Obama & the Middle East: ‘Change we can believe in’?
As the White House prepares to announce Obama’s first visit to Israel as U.S. President, Dr. James D. Boys commences a series of articles considering U.S. foreign policy towards the Middle East and how it has evolved over the past 4 years.
So, after years of speculation, Barack Obama is finally set to visit Israel as President of the United States. In a visit designed to coincide with the start of his own second term, and the naming of a new government in Jerusalem, Obama looks set to visit the Holy land in the spring.
He’s been there before, of course, but not as President, and this matters. Had Obama lost his bid for re-election, the record would show that he had failed to visit America’s chief ally in the Middle East during his entire tenure in office, with the accompanying implications.
What can we gather from Obama’s reticence to set foot in Israel thus far? How has his first term stacked up against expectations and any campaign pledges in regard to the Middle East? Where, in short, is the much promised ‘Change We Can Believe In’?
As a candidate for the presidency, Senator Barack Obama was not encumbered by a vast history of floor votes pertaining to the Middle East. With a little over 18 months in the Congress before commencing his campaign for even higher office, Obama’s past was a virtual clean slate in regard to most issues, particularly foreign policy. He was, in a very real sense, the opposite of John Kerry, whose voting record in the Senate was used to devastating effect by Karl Rove in the 2004 election. (Flip-Flops, anybody?)
On the campaign trail Obama signalled an intention to intervene early in the Middle East and reverse the early indifference of George W. Bush, whose Roadmap for Peace and Freedom Agenda appeared to be an afterthought, not a priority. Speaking at AIPAC in 2007, Obama made it “manifestly clear that he would do nothing to change the US-Israeli relationship.”
However, Barack Obama was not Bill Clinton and he certainly was not George W. Bush, two presidents who, whatever divided them, were united by a gut level belief in the need to support Israel. Obama’s absolute determination to detach himself from emotion in decision-making guaranteed that change in US foreign policy was inevitable, though not necessarily to the liking of those in Jerusalem.
Like so many of his predecessors who have obtained the presidency, Obama’s first year in office was tainted by a sense of hubris; having won the White House in historic circumstances, having overcome the odds to become the first black president, Obama’s self-confidence was perhaps at an all time high. This led him to make a series of pledges that appeared unlikely at the time and in retrospect sound stunningly naïve, none more so than his pledge to deliver peace in the Middle East.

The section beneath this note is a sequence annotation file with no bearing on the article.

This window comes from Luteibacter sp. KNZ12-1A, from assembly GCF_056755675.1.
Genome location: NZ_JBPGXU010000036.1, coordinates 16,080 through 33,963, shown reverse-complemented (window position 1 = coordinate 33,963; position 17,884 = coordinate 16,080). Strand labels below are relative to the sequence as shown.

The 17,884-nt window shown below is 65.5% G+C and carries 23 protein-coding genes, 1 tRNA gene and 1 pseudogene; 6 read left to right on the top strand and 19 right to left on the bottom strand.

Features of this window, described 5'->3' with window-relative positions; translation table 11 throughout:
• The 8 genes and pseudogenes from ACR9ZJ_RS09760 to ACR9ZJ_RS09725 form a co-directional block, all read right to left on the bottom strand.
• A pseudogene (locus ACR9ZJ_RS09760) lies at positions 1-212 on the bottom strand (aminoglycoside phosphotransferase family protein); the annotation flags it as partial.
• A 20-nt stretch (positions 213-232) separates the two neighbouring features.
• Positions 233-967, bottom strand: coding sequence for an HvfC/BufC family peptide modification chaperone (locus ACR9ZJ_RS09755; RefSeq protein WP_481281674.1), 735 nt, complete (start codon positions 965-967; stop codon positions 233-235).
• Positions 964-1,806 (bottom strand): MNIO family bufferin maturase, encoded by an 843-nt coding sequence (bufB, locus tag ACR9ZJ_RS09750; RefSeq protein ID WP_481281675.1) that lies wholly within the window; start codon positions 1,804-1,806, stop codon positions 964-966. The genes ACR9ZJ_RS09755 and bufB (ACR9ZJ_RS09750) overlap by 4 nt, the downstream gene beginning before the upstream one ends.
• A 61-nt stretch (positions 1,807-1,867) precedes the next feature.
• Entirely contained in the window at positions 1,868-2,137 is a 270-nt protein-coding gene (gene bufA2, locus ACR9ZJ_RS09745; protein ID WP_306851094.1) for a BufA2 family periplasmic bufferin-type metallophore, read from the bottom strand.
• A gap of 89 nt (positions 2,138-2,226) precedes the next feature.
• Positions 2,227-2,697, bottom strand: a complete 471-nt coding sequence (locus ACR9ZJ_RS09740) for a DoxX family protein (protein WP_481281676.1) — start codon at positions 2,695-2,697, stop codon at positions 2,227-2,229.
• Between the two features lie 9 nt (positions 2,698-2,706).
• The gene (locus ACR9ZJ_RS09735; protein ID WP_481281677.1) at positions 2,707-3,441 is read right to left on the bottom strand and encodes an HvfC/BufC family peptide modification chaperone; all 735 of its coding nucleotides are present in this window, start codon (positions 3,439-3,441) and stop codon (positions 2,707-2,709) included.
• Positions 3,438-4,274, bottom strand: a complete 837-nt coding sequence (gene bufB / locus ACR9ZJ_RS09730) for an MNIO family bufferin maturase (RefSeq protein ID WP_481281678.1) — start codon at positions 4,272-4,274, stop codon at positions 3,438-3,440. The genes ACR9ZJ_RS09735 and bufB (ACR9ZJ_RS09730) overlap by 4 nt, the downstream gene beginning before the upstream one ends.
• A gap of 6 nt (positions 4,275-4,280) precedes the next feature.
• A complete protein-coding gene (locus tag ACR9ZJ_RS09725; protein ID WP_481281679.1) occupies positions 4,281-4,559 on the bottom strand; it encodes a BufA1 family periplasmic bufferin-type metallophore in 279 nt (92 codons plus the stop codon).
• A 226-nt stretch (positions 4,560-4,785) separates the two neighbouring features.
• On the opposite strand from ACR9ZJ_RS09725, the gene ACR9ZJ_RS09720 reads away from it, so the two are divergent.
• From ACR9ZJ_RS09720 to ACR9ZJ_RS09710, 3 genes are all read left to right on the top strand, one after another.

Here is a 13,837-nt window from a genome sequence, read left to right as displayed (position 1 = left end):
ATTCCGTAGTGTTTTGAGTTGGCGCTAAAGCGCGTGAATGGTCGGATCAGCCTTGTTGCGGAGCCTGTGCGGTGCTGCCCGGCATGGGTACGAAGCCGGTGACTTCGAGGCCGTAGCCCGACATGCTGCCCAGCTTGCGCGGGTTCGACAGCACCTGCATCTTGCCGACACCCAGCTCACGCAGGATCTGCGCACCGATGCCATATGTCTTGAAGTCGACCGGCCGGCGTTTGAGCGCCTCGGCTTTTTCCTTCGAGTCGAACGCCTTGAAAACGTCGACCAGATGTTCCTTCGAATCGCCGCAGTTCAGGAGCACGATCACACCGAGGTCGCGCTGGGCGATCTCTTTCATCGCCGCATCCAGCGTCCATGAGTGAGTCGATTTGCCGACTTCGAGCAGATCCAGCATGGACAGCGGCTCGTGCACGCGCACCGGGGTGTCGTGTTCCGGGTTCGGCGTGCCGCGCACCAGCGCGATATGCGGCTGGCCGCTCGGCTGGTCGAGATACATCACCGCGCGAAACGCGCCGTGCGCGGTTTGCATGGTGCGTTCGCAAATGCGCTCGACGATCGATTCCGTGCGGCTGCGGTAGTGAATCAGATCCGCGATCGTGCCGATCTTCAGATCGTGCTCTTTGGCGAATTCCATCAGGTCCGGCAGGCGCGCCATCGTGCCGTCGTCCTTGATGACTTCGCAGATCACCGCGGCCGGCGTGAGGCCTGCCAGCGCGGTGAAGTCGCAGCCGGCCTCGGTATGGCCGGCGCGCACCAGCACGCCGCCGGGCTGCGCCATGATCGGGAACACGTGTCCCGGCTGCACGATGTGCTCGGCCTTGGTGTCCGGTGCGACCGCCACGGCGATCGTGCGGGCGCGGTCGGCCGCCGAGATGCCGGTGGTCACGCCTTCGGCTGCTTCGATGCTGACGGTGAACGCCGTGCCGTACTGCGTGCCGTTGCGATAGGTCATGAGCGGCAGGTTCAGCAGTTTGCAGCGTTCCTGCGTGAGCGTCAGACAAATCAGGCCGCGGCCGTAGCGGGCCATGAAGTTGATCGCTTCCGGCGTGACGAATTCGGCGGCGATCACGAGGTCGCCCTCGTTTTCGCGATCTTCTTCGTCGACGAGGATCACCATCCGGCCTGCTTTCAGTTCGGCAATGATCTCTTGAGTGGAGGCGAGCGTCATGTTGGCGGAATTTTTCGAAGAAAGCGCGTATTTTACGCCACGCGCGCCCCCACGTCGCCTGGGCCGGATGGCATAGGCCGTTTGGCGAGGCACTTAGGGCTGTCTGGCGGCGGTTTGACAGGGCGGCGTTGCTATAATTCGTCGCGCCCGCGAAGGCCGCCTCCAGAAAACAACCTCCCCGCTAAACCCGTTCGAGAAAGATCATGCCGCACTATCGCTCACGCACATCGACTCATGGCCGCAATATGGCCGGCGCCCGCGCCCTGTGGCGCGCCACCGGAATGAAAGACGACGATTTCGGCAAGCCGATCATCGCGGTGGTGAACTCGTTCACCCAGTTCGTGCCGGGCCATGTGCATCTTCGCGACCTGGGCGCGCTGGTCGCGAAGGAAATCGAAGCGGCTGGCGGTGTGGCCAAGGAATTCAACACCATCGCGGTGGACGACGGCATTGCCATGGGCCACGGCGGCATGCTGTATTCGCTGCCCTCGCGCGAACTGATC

To achieve this he named Senator George Mitchell as his envoy to the region, with a mandate to secure the peace. This appeared, superficially, to be a masterstroke. As a respected broker of peace in Northern Ireland, Mitchell had excellent credentials. The choice also appeared to signify presidential attention, whilst allowing the Secretary of State to remain actively engaged on the world stage, without becoming swamped by details in the Middle East.
As we know, however, this ideal scenario proved to be a false dawn. Just as Obama’s other high profile envoys, including Richard Holbrooke, ultimately failed to achieve the philosophical or practical breakthroughs intended, so too did Senator Mitchell’s mission to the Middle East end in disappointment and recrimination. When the veteran negotiator resigned in May 2011 it was suggested in some circles that he had attempted to equate the Holy Land too closely with the situation that had existed in Northern Ireland, to the natural chagrin of all concerned.
Soon, however, it emerged that all was not well behind the scenes and that far from being caused by external forces, Mitchell’s departure had been brought about in large part due to internal wrangling in Washington, and in regard to the role of Dennis Ross, who had been appointed Special Assistant to the President and Senior Director for the Central Region (including the Middle East) in particular.
Once Israeli Prime Minster Netanyahu recognised that there was a division in the administration and that he could bypass Mitchell altogether and deal with Ross directly, hopes for the Special Envoy were greatly diminished. It would appear that Mitchell had attempted to adopt the position of a neutral negotiator, but in the Middle East, this appears to be a fanciful concept and one that equates to betrayal in Israel.
In this first round of the developing battle of wills it was clear that Barack Obama had come out far behind his Israeli counterpart, whose skilful manipulation of the situation would prove to be the start of a developing animus with Obama and a season of steadfast refusals to go along with dictates from Washington. It would be a battle of wills that would see both men interfere in each other’s bid for re-election and to an increase in tensions between the two allied nations.
Now, despite their best intentions, they appear set to have to endure one another for another four years. The meeting in Israel will be interesting to say the least.
Dr. James D. Boys is a Contributing Editor to The Commentator. He is a Visiting Senior Research Fellow at King's College London, Associate Professor of International Political Studies at Richmond University in London and a Senior Research Fellow at the Global Policy Institute. Visit his website and follow him on Twitter @jamesdboys
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